Apostles of the Spirit

RCL Year C, Pentecost

 

So I’m going to start today with a little teaching, because just the other day, a faithful member of ECA asked me in all confidentiality, just what exactly is Pentecost? And if he wanted to know, perhaps more of you want to know. Some of the big church feasts have translated into lots of celebration and activity in the secular world, like Christmas and Easter. Some of them have not – Pentecost, for one. So why have this special service, these decorations, all that foreign language stuff in the gospel? Why isn’t today normal?

First of all, Pentecost isn’t just a Christian feast. Jewish tradition says that when God gave the Law to Moses and all the people gathered at Mt Sinai, a flame came down from heaven and divided into 70 flames, one for each nation of the world (as they saw it). Everyone on earth received the Law, the way God wanted all people to live.  But only one nation, Israel, chose to respond, and so they entered into a special relationship with God, to serve as a sign and a blessing for all peoples. And in Jewish tradition, that event, the giving of the Law at Sinai, is celebrated every year on the feast of Shavuot, or Pentecost, which falls 50 days after Passover. In the early days, it was also the time when Jews living scattered throughout the Mediterranean would bring the first fruits of the harvest to Jerusalem – and so it was a day of pilgrimage, of returning from wherever they lived to the holy city to give thanks to God for all God had done for them and their people.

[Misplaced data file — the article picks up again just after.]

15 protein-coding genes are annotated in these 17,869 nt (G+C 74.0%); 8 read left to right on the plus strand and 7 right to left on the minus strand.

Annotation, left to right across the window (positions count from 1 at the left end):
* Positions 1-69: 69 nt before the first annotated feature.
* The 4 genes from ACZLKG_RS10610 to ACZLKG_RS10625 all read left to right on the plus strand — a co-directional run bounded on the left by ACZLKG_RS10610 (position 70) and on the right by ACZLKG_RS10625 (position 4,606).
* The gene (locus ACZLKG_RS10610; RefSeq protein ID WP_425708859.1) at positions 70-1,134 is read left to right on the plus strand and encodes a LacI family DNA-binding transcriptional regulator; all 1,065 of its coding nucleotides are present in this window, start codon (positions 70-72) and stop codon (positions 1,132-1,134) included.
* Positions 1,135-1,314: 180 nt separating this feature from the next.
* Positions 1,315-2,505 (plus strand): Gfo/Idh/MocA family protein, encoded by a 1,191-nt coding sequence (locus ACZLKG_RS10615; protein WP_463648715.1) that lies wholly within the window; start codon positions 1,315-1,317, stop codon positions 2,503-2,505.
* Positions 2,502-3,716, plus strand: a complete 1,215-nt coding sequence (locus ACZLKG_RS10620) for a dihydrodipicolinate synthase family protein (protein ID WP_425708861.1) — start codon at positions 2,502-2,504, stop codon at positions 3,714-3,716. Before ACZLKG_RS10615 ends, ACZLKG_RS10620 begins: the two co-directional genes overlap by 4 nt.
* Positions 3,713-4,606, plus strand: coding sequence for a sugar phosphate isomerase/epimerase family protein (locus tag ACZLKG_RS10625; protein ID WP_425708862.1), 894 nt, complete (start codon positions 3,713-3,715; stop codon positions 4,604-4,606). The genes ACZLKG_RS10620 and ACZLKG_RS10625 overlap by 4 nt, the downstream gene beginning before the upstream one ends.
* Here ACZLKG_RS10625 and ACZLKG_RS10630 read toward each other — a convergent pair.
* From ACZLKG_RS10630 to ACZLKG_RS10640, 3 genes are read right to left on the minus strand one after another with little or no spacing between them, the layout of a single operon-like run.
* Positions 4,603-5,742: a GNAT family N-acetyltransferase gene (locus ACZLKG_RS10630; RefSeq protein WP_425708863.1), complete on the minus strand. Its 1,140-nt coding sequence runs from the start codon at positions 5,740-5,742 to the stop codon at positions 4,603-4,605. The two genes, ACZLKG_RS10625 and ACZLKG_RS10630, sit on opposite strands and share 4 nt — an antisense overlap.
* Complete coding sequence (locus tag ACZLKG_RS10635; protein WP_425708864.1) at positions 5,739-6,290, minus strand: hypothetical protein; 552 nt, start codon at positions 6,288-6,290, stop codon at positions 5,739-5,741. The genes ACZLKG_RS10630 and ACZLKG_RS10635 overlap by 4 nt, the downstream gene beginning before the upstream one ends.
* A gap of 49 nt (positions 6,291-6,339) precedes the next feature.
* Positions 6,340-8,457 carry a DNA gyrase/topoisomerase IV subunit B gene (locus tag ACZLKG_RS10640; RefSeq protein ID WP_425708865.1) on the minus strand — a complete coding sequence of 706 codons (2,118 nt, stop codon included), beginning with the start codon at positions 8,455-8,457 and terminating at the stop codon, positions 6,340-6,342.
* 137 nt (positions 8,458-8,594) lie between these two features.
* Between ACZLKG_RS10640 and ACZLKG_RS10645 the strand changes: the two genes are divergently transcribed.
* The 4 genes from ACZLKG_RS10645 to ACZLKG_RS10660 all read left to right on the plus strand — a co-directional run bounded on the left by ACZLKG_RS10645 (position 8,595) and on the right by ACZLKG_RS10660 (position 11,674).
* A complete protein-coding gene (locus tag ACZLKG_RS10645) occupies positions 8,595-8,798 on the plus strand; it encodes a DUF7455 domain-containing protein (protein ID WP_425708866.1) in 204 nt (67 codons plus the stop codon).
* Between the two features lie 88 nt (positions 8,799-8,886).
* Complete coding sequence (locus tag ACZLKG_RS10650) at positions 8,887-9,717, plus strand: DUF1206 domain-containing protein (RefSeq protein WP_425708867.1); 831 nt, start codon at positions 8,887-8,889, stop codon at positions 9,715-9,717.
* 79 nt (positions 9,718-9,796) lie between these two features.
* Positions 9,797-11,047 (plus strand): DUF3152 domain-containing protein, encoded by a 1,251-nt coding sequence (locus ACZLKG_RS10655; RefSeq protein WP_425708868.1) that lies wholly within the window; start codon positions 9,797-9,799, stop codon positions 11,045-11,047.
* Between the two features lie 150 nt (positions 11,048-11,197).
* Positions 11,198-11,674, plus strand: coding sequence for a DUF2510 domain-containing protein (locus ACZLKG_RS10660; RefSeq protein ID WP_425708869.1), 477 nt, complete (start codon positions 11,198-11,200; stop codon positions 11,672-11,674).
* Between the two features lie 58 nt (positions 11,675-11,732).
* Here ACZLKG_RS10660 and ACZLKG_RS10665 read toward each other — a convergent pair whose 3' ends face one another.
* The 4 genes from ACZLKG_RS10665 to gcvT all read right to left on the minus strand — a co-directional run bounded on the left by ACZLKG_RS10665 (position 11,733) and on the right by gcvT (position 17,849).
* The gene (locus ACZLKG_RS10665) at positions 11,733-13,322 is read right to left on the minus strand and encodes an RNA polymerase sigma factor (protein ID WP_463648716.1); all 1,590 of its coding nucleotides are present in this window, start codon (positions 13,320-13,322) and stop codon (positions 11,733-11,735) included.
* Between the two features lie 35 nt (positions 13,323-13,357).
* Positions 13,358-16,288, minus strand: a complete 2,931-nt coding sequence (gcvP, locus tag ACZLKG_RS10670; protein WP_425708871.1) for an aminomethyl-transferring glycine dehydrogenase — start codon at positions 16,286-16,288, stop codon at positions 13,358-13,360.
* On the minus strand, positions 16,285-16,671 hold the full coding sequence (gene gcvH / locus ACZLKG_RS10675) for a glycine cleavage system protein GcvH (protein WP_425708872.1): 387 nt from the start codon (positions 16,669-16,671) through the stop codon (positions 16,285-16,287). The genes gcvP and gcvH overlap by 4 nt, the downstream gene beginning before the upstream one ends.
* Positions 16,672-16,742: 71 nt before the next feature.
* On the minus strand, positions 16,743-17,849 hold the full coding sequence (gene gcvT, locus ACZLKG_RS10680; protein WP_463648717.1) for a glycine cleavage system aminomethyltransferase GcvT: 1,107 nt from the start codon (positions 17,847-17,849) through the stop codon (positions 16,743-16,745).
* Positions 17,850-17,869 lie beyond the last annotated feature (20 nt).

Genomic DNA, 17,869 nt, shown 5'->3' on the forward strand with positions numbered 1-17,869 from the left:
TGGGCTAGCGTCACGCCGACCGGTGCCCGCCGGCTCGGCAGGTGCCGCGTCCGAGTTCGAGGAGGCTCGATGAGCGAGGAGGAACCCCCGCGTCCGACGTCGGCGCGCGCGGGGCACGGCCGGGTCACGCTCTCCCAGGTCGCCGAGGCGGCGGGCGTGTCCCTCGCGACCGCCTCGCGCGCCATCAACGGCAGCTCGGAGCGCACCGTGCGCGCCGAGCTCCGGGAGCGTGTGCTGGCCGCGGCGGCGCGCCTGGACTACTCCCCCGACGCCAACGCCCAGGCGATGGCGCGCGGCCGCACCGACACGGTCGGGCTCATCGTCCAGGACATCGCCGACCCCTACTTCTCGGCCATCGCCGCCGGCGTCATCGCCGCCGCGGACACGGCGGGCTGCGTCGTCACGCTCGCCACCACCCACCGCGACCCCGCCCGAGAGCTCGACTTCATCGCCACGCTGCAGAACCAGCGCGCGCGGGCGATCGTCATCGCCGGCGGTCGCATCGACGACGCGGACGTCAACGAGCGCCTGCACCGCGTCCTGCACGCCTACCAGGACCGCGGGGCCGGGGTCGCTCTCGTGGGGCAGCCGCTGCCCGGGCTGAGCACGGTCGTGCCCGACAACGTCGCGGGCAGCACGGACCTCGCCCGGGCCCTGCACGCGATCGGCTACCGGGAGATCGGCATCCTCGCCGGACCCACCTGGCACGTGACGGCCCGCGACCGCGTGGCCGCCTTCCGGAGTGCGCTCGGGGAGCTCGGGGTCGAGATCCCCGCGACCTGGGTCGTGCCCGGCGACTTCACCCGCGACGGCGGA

So that’s why when all of Jesus’ followers were gathered together on Pentecost, Jews from every nation in the known world were also gathered together in Jerusalem. The story tells us that a rush of wind and fire came upon the followers of Jesus, and the fire divided into a flame on each one of them, and each one began to speak in a different language. And every Jew gathered into Jerusalem for the feast heard his or her own language being spoken, and they heard the good news of God being spoken to them. And, the story goes on to say, some 3000 new followers were baptized because of this, and the new Christian community began to grow and grow, and ‘day by day…they spent much time together in the temple…and ate their food with glad and generous hearts, praising God and having the goodwill of all the people.’ The divine flame that had been divided before now brought all together into one community; the first fruits of the harvest were brought in, one new people for God gathered to Jerusalem from all over the world. There’s a whole lot of symbolism that’s part of this story.